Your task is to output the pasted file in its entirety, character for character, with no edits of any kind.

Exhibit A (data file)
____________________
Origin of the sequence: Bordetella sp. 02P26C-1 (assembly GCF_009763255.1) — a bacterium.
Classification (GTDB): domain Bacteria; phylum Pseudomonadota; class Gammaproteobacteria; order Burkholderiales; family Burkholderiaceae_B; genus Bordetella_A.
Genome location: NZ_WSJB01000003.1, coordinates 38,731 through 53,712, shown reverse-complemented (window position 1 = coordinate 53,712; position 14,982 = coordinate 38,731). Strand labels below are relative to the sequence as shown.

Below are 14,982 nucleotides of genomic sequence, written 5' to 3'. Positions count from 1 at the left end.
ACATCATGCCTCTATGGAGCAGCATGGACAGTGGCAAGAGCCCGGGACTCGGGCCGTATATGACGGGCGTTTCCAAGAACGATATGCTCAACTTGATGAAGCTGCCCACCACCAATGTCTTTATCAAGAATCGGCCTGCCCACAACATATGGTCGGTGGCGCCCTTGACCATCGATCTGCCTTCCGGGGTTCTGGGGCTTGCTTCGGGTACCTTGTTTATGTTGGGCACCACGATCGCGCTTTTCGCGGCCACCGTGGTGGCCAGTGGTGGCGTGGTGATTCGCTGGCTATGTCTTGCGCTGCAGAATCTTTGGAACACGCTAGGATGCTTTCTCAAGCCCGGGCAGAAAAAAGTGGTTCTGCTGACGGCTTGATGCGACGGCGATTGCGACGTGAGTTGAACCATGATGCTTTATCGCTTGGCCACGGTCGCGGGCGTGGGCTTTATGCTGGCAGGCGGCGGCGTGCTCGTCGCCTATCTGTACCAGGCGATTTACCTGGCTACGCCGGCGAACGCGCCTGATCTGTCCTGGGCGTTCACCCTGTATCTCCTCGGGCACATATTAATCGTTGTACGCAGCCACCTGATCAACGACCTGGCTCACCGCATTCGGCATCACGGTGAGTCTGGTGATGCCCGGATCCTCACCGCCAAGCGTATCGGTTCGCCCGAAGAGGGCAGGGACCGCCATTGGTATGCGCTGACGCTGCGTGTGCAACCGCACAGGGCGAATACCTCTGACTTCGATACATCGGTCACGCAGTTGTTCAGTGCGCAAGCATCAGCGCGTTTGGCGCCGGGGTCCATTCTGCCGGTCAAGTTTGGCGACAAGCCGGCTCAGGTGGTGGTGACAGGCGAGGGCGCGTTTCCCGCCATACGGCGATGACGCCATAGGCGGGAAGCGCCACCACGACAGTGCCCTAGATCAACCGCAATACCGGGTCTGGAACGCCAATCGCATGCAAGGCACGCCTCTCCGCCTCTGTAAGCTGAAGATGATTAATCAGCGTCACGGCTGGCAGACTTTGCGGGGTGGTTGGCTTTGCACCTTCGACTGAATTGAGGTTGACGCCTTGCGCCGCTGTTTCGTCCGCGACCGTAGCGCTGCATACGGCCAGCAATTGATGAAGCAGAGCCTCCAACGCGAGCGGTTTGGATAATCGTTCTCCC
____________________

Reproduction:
Origin of the sequence: Bordetella sp. 02P26C-1 (assembly GCF_009763255.1) — a bacterium.
Classification (GTDB): domain Bacteria; phylum Pseudomonadota; class Gammaproteobacteria; order Burkholderiales; family Burkholderiaceae_B; genus Bordetella_A.
Genome location: NZ_WSJB01000003.1, coordinates 38,731 through 53,712, shown reverse-complemented (window position 1 = coordinate 53,712; position 14,982 = coordinate 38,731). Strand labels below are relative to the sequence as shown.

Below are 14,982 nucleotides of genomic sequence, written 5' to 3'. Positions count from 1 at the left end.
ACATCATGCCTCTATGGAGCAGCATGGACAGTGGCAAGAGCCCGGGACTCGGGCCGTATATGACGGGCGTTTCCAAGAACGATATGCTCAACTTGATGAAGCTGCCCACCACCAATGTCTTTATCAAGAATCGGCCTGCCCACAACATATGGTCGGTGGCGCCCTTGACCATCGATCTGCCTTCCGGGGTTCTGGGGCTTGCTTCGGGTACCTTGTTTATGTTGGGCACCACGATCGCGCTTTTCGCGGCCACCGTGGTGGCCAGTGGTGGCGTGGTGATTCGCTGGCTATGTCTTGCGCTGCAGAATCTTTGGAACACGCTAGGATGCTTTCTCAAGCCCGGGCAGAAAAAAGTGGTTCTGCTGACGGCTTGATGCGACGGCGATTGCGACGTGAGTTGAACCATGATGCTTTATCGCTTGGCCACGGTCGCGGGCGTGGGCTTTATGCTGGCAGGCGGCGGCGTGCTCGTCGCCTATCTGTACCAGGCGATTTACCTGGCTACGCCGGCGAACGCGCCTGATCTGTCCTGGGCGTTCACCCTGTATCTCCTCGGGCACATATTAATCGTTGTACGCAGCCACCTGATCAACGACCTGGCTCACCGCATTCGGCATCACGGTGAGTCTGGTGATGCCCGGATCCTCACCGCCAAGCGTATCGGTTCGCCCGAAGAGGGCAGGGACCGCCATTGGTATGCGCTGACGCTGCGTGTGCAACCGCACAGGGCGAATACCTCTGACTTCGATACATCGGTCACGCAGTTGTTCAGTGCGCAAGCATCAGCGCGTTTGGCGCCGGGGTCCATTCTGCCGGTCAAGTTTGGCGACAAGCCGGCTCAGGTGGTGGTGACAGGCGAGGGCGCGTTTCCCGCCATACGGCGATGACGCCATAGGCGGGAAGCGCCACCACGACAGTGCCCTAGATCAACCGCAATACCGGGTCTGGAACGCCAATCGCATGCAAGGCACGCCTCTCCGCCTCTGTAAGCTGAAGATGATTAATCAGCGTCACGGCTGGCAGACTTTGCGGGGTGGTTGGCTTTGCACCTTCGACTGAATTGAGGTTGACGCCTTGCGCCGCTGTTTCGTCCGCGACCGTAGCGCTGCATACGGCCAGCAATTGATGAAGCAGAGCCTCCAACGCGAGCGGTTTGGATAATCGTTCTCCC